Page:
Adventures in Wonderland


I can’t explain myself, I’m afraid, sir…because I’m not myself, you see. Alice in Wonderland – Lewis Carroll

A simple tale of a young man uprooted from his totally mundane existence and sent on a search for two runaways. Well, not so simple. It’s a search filled with, as the title tells us, Heroes and Strangers…and other things, among them an attacking cat, a verbose activist and a man with a gun.

It’s a cautionary tale filled with a roller coaster of emotions juxtaposed so our attention dares not wander for an instant lest something be missed which we really want and need to know. The story, though intentionally fragmented, gains momentum as it moves forward in an oddly coherent line. The symbolism, as in switching from black and white film to color, rarely intrudes in the process. The writing and acting (both by Zac Jaffee) combine to give us permission to create our own interpretation of the events.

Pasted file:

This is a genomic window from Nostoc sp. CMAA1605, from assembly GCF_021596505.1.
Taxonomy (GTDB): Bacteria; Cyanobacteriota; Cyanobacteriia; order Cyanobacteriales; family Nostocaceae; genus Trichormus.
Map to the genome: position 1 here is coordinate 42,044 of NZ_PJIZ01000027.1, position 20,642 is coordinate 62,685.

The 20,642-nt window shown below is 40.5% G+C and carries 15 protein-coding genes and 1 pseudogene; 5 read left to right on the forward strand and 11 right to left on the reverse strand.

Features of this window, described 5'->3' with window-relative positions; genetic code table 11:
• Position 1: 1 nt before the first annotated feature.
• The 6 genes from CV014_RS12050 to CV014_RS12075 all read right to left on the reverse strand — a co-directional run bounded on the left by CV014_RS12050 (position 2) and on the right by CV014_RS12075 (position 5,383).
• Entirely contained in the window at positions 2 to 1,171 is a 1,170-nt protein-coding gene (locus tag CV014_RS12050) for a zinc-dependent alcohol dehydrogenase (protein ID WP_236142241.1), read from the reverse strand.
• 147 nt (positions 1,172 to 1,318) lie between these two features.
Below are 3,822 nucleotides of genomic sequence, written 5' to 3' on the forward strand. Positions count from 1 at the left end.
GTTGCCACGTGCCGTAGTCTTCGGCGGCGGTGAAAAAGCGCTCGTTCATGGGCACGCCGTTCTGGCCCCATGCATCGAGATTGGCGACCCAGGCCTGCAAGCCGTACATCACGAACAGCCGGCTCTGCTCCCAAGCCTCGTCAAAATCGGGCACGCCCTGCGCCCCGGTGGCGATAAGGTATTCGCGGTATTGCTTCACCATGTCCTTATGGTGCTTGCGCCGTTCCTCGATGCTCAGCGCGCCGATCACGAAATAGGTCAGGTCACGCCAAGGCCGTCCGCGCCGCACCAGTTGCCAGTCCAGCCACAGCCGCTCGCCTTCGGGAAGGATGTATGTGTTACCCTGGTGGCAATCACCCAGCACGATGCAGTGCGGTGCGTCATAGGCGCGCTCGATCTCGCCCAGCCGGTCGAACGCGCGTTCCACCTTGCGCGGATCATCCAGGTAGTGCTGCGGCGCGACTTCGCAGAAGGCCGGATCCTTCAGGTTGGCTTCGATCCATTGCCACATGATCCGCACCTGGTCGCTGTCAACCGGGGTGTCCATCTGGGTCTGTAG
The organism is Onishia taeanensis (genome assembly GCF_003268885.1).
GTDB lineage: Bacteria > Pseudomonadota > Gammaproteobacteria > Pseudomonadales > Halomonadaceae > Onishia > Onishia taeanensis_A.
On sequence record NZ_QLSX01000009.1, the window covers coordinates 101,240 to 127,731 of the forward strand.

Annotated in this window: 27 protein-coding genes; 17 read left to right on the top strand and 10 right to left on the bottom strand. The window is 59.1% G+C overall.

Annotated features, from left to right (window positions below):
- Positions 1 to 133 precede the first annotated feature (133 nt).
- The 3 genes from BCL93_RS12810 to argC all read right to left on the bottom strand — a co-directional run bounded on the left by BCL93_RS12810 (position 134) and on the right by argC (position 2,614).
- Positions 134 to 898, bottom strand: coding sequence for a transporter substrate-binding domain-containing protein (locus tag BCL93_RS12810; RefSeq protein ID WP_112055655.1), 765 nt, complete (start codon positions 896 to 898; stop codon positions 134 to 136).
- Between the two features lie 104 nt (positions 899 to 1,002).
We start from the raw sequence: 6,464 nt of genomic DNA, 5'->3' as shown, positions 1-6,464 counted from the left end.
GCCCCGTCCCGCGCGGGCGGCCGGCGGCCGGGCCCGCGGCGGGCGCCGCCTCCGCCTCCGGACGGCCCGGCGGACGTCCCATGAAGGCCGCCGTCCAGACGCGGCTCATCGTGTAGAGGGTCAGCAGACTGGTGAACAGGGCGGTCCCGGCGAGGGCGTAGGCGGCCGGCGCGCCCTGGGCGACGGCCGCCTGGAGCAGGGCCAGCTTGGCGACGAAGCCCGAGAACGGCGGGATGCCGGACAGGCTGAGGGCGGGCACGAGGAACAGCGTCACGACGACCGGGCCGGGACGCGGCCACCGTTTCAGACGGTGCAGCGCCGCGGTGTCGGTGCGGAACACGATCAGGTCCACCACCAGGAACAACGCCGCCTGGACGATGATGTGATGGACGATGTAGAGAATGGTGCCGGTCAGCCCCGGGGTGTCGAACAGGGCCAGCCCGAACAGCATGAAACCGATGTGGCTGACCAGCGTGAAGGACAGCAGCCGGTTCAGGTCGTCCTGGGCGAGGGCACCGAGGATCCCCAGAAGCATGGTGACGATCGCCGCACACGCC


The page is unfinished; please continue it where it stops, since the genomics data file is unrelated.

We are drawn into a series of unusual situations running the gamut from pathos to humor to the mundane with but a few grounding points…including a reiterated view of the Golden Gate Bridge. Places and people with odd names are revisited and are not the same places and people encountered shortly before. There’s a dream (nightmare) versus reality factor. A fine line between fantasy as reality and reality as fantasy.

It’s all related by a very compelling and talented story teller with an uncanny ability to bring to life the wide variety of characters and events while yet remaining himself within the story.

The lighting (Lee Terry) and sound (Yvette Jackson), though relatively simple, serve the piece well. The recurring sounds of the ringing phone, abrasive and disruptive, impose themselves as intended. It is impossible not to relate to “I tried to turn it off with my brain.” The original music (Luke Westbrook) works well despite occasional technical glitches. Stage managed by Scott Andrews, it all comes together as a well thought out and effective production.

I’m not going to tell you how it all ends, but I strongly recommend you make a point of visiting The Cell (a somewhat utilitarian, but charming space) this coming November 17-19 to find out. It’s a thoroughly enjoyable and often gently thought provoking evening.

Heroes and Other Strangers
Presented by The Cell
Written and performed by Zac Jaffee
Directed by Christian Haines
The Cell
338 West 23rd Street (between Eighth and Ninth Avenues )
Thursday, November 17, Friday, November 18 and Saturday, November 19, 2011 at 8 p.m.

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